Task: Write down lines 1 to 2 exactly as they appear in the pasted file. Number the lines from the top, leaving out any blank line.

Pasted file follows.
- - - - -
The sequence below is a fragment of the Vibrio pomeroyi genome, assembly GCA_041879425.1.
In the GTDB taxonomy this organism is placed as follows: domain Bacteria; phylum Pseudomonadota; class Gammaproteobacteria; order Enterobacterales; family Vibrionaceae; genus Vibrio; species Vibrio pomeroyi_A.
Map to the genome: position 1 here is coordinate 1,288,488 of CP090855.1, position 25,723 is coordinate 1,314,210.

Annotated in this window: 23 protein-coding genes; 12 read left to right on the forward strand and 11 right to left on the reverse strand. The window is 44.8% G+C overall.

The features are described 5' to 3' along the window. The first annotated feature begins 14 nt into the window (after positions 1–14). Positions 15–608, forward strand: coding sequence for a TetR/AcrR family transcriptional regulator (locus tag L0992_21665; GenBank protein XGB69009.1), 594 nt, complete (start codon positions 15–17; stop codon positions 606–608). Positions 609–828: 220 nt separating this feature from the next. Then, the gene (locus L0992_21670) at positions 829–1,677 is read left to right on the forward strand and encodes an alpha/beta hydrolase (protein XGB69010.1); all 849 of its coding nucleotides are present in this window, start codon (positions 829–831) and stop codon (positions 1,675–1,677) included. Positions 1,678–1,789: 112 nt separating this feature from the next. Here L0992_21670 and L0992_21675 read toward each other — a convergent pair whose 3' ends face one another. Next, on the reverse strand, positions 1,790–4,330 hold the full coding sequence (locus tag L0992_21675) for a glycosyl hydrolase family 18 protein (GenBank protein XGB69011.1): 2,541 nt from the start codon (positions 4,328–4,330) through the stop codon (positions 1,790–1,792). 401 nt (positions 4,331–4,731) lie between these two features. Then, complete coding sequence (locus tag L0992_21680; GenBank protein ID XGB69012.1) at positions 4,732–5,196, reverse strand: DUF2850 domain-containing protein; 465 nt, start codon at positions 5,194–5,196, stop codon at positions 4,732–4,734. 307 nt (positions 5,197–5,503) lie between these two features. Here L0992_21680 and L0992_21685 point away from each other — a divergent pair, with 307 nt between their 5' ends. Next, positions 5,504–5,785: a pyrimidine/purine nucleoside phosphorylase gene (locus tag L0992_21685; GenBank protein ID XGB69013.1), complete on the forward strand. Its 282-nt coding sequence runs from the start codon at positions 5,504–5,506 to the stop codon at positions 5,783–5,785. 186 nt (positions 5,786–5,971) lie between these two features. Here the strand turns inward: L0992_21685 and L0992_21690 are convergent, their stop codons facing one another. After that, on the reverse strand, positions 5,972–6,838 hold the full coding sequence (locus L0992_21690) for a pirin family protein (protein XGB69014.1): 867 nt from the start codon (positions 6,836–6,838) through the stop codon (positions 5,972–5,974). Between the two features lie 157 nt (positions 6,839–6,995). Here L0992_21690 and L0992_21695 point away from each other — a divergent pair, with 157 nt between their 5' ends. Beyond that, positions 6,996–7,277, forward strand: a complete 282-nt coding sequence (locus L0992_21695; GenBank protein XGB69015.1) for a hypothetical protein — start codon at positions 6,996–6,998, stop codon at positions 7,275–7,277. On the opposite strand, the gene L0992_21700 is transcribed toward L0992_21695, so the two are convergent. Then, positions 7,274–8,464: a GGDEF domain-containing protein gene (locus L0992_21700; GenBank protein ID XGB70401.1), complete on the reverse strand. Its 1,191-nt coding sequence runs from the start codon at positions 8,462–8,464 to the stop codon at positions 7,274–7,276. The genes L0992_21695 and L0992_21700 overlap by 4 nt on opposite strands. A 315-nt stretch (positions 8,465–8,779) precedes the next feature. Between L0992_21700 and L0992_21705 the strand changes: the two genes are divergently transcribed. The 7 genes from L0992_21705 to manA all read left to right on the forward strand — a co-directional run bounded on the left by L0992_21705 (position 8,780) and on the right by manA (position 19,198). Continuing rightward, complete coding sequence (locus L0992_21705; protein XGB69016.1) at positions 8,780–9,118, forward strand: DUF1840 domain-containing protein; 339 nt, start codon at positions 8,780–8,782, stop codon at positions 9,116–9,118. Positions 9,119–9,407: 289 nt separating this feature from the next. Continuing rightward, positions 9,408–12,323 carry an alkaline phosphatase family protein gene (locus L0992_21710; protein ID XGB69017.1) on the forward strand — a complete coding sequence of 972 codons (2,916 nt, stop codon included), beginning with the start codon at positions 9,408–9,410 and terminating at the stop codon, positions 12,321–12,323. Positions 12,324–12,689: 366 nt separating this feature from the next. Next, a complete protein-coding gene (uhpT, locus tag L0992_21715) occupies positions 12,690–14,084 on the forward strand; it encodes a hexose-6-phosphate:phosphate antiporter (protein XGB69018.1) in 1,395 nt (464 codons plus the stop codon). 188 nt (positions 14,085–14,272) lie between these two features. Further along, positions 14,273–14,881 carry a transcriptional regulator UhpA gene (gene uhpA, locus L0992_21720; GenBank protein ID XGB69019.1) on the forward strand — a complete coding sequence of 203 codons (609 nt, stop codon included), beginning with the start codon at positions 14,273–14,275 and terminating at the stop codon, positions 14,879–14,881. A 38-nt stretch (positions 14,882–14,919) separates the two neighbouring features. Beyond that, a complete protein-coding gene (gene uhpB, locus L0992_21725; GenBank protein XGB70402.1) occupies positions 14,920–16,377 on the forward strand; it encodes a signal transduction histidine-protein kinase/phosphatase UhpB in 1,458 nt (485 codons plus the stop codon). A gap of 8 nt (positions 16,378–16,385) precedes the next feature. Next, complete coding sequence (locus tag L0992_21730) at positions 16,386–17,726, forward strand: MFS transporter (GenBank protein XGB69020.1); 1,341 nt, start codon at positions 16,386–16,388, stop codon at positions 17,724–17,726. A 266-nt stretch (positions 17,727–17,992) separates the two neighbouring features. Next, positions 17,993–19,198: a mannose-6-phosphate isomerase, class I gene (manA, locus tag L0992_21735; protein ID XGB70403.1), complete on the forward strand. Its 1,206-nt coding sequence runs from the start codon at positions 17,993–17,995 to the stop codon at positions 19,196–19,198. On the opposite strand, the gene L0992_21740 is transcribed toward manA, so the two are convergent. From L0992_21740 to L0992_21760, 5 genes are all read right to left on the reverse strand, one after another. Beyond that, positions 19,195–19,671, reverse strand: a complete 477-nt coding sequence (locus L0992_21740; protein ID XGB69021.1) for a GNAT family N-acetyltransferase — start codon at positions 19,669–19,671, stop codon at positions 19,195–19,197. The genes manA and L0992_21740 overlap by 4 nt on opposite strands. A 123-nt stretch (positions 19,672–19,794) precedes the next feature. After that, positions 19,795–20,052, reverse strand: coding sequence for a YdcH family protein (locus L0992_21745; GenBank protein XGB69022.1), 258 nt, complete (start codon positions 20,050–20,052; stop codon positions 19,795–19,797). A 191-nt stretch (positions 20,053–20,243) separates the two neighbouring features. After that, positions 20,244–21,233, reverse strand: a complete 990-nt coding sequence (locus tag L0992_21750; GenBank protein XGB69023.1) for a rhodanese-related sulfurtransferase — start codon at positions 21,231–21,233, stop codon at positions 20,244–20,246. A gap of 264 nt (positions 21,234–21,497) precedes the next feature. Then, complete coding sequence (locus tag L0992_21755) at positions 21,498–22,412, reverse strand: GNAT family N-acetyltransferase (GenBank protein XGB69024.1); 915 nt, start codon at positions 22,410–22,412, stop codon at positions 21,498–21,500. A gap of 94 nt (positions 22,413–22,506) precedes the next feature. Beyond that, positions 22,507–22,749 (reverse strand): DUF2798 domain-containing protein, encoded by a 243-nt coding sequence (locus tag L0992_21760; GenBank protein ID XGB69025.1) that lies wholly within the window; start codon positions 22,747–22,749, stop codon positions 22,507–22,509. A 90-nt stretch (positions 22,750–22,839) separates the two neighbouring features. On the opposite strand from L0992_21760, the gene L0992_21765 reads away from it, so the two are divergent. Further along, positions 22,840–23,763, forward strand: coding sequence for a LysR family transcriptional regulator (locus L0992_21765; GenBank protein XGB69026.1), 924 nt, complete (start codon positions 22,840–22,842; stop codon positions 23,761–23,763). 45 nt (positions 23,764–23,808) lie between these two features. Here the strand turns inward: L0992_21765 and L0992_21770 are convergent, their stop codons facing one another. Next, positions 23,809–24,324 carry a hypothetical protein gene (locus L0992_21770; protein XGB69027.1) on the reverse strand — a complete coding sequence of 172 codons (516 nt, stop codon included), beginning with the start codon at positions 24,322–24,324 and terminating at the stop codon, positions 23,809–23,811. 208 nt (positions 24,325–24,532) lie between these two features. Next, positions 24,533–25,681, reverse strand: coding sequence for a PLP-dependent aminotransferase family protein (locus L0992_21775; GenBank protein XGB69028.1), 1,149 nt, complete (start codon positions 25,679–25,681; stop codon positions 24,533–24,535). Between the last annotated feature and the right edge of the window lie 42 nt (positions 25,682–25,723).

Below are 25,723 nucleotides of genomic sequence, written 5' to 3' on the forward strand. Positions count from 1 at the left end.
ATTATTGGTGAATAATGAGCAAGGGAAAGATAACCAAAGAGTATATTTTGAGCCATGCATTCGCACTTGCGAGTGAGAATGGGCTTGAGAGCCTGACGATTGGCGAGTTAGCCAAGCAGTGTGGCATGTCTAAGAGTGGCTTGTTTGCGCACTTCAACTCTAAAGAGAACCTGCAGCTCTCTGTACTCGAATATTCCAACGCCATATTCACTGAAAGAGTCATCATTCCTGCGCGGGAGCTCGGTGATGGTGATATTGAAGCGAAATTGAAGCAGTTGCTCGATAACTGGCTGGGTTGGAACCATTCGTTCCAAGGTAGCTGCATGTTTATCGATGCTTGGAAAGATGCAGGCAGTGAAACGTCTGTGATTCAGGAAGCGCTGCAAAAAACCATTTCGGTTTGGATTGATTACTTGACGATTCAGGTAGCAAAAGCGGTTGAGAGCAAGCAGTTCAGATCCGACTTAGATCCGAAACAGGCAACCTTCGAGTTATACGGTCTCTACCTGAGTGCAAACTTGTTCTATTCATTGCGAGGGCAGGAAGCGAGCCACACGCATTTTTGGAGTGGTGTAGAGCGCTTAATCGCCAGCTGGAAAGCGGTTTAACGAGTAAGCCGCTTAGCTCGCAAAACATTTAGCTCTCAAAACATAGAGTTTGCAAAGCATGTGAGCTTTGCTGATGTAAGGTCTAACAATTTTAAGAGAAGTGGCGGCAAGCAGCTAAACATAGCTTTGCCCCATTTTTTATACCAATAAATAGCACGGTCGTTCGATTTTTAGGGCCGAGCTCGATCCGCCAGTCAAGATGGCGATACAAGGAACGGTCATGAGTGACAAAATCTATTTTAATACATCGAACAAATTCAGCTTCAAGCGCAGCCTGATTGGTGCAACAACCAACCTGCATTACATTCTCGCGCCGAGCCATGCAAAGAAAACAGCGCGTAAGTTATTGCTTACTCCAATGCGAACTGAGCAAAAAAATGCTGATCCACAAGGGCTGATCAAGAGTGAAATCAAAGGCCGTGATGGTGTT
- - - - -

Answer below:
The sequence below is a fragment of the Vibrio pomeroyi genome, assembly GCA_041879425.1.
In the GTDB taxonomy this organism is placed as follows: domain Bacteria; phylum Pseudomonadota; class Gammaproteobacteria; order Enterobacterales; family Vibrionaceae; genus Vibrio; species Vibrio pomeroyi_A.